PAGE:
On June 15 the Festival will host a dramatic reading of Bingo. Written in 1973 by British playwright Edward Bond, the play examines an aging Shakespeare torn between his sensibility as an artist and his self-interest as a property owner. The reading will be followed by a question-and-answer session with the playwright.

The Celebrated Writers series presents four authors this season. Stephen Marche, a novelist and journalist who writes a column on culture for Esquire, will speak on themes from his new book, How Shakespeare Changed Everything, on July 14. Richard McCoy, Professor of English at Queen’s University and the Graduate Center of the City University of New York, will speak on the subject of Shakespeare’s late romances on July 28. Company members Cynthia Dale and Tom McCamus will read from Michael Ondaatje’s newest novel, The Cat’s Table, with Mr. Ondaatje on hand for the reading and book signing on August 11. Margaret Atwood will round out the series on August 18. 

On August 8 the Festival will host It’s a Farce!, an event which will welcome Tappan Wilder, Thornton Wilder’s nephew and literary executor; Ken Ludwig, erstwhile collaborator with Thornton Wilder and acclaimed playwright in his own right; and The Matchmaker cast members for a lively panel discussion on comedy and farce.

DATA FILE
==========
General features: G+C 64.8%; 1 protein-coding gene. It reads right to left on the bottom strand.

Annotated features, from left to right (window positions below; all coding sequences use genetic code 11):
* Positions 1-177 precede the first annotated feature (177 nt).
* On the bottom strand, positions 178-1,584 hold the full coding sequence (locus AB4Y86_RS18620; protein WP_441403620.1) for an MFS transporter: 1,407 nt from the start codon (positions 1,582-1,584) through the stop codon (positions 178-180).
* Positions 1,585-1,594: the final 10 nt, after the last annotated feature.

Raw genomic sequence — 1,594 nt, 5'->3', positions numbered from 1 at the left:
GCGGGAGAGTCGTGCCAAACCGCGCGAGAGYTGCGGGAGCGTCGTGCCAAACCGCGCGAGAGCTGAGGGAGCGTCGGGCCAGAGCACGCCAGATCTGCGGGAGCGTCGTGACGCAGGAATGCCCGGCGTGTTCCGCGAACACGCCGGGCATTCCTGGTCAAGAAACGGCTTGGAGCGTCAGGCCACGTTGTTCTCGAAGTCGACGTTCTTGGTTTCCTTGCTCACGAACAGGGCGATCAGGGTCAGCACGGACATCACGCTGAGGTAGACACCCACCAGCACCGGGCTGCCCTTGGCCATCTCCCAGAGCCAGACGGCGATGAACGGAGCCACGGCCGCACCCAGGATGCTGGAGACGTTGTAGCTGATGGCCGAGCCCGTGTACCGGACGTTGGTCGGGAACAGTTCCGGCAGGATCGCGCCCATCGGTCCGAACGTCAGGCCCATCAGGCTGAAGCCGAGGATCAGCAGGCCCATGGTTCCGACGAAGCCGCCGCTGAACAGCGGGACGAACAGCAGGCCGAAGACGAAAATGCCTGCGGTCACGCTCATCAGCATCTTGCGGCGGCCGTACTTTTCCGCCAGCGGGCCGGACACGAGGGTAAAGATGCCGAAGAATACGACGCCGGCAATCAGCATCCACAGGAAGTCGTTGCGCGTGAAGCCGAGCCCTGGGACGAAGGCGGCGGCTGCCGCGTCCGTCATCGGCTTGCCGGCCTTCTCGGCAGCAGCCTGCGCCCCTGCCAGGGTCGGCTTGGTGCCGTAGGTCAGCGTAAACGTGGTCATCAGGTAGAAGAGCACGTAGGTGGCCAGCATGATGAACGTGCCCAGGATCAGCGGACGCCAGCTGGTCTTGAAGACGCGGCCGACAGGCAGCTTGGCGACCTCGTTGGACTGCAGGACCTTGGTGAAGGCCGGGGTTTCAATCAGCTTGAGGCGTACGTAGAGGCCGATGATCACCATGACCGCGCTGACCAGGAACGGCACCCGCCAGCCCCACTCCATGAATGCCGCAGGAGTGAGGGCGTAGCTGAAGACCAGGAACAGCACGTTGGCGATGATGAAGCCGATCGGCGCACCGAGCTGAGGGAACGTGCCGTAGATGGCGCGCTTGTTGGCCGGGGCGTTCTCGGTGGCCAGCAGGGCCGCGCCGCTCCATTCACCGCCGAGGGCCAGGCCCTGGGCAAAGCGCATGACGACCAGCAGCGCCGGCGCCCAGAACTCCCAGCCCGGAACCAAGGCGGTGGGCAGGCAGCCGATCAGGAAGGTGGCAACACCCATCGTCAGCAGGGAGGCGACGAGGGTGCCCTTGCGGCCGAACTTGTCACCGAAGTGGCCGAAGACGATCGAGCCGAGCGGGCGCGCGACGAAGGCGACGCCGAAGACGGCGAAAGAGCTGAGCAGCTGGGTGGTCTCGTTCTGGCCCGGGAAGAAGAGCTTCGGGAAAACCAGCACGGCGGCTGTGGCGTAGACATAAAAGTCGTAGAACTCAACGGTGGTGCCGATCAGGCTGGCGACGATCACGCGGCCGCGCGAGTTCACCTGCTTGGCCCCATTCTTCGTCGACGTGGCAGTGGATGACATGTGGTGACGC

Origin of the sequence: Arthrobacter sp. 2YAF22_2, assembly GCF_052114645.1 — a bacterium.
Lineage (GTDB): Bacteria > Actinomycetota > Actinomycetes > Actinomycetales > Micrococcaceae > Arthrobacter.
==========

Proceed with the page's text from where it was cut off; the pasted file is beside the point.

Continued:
The Festival will present an archival exhibition in a new facility across from the Avon Theatre. Most Rare Visions: 60 Years of the Stratford Shakespeare Festival will be open daily throughout the season at 104 Downie Street. It will feature a recreation of the backstage area of the original Festival tent, unique artifacts, photos, rare footage and new interviews from the Festival Archives, covering every decade of Festival history. Special Exhibition Talks will be held most Saturdays in July and August.

On June 2 at the Studio Theatre, the Festival will present a symposium Interpreting Shakespeare Across Settings and Media, examining how Shakespeare’s work lends itself to a broad range of interpretations and settings.

Master voice and Shakespeare teacher Patsy Rodenburg will return to work with the Festival’s acting company and present a series of special events: a public masterclass on July 18; a workshop for voice teachers, July 20 to 22; and a talk and book signing on July 21.